In the current economy, companies and governmental organizations are more scrupulous concerning the costs and use of outside consultants. While this news is hardly shocking, it contains a larger truth worthy of our attention: that business or management consultants have a duty—not just to themselves, but also to their clients—to chart a strategic course out of this global recession. Until such a blueprint emerges, the ongoing series of PowerPoint presentations and internal memos will hardly suffice as an action plan.
As such, business consultants will continue to be less of a proactive and more of reactionary force. And, while this summons to action may not immediately draw the attention of some of the larger consulting brands, those groups are no more immune to economic change than the rest of us. For it is almost an immutable law of economics that financial uncertainty will force clients to reevaluate the contributions of all outside vendors, starting with a review of the services consulting firms provide. This fact also has special importance for mid-market companies—those businesses with 1,500 to 15,000 employees— where discretionary dollars are scarcer than before.
For companies of this size, business consultants can offer valuable insight. But that assistance must transcend the cautious sort of analysis that easily dissolves into corporate jargon and pointless presentations. Translation: as consultants, we need to make an argument—a strong one—that directs clients toward an environment that is free of today’s negative headlines or dependent on conventional or outdated wisdom; we must offer our clients—and they must hold us accountable—for an innovative strategy that identifies current challenges, and defines a path out of this (or their) economic mess.
These points may be difficult for some consulting brands to accept—and I do not write these words to goad others to attack—but these suggestions are a necessary first step to helping our clients. Indeed, with almost double-digit unemployment and the specter of inflation on the near horizon, we need to serve in a trusted advisory role; we must be vital leaders and key influencers who discard diplomatic blather for action, the kind of wisdom that only comes with experience and success. We are—and must continue to be—advisors, who drive business excellence throughout our clients’ organizations.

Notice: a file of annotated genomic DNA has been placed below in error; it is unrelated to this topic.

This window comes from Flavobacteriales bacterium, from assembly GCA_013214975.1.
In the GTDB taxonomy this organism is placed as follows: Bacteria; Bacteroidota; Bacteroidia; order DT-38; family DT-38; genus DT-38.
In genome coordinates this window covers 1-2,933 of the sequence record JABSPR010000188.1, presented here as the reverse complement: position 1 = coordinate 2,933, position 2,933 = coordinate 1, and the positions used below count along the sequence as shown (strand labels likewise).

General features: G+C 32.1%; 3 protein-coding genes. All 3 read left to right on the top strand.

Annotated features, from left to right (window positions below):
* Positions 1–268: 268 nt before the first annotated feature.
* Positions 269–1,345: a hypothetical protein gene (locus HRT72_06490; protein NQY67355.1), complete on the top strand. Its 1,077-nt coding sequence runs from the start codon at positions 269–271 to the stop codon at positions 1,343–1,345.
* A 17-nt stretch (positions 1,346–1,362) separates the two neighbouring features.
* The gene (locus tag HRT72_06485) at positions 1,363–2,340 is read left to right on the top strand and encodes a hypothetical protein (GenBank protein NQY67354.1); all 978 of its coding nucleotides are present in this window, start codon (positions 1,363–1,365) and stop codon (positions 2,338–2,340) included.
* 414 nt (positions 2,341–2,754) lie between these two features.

Achieving these goals for our clients does not require revolutionary change or radical ideology. If anything, our suggestions are practical and obvious. Which raises another point: there is not—and there should never be—some elusive, magical plan that is the exclusive property of consultants. The steps we endorse are the result of common sense, not complex theories, and we embrace these recommendations because they are successful.
Tuesday, February 1, 2011
To begin with, the ‘one-to-many’ consulting model that many firms currently use must end. Instead, advisory firms need to perform greater due diligence so they can offer recommendations that are customer-centric, affordable, and successful. These plans must also support clients during any phase of a company’s evolution, including growth, stabilization or downsizing.
Additionally, advisory firms must become business partners with their clients, and move away from a purely consultative model, which may be distant and restrictive. The ultimate goal is not to sell a service, but to define and deliver long-term success. This mission can only be accomplished when we work beside our clients to understand their culture and requirements, which allows for the customization of a strategic plan.
By implementing this new model, we not only provide our clients with the necessary support to thrive through any phase of an operational life cycle; we also move away from the perceived role of acting as mere “consultants,” and accept our proper responsibility as partners and trusted advisers. This framework is flexible and effective, something every client deserves.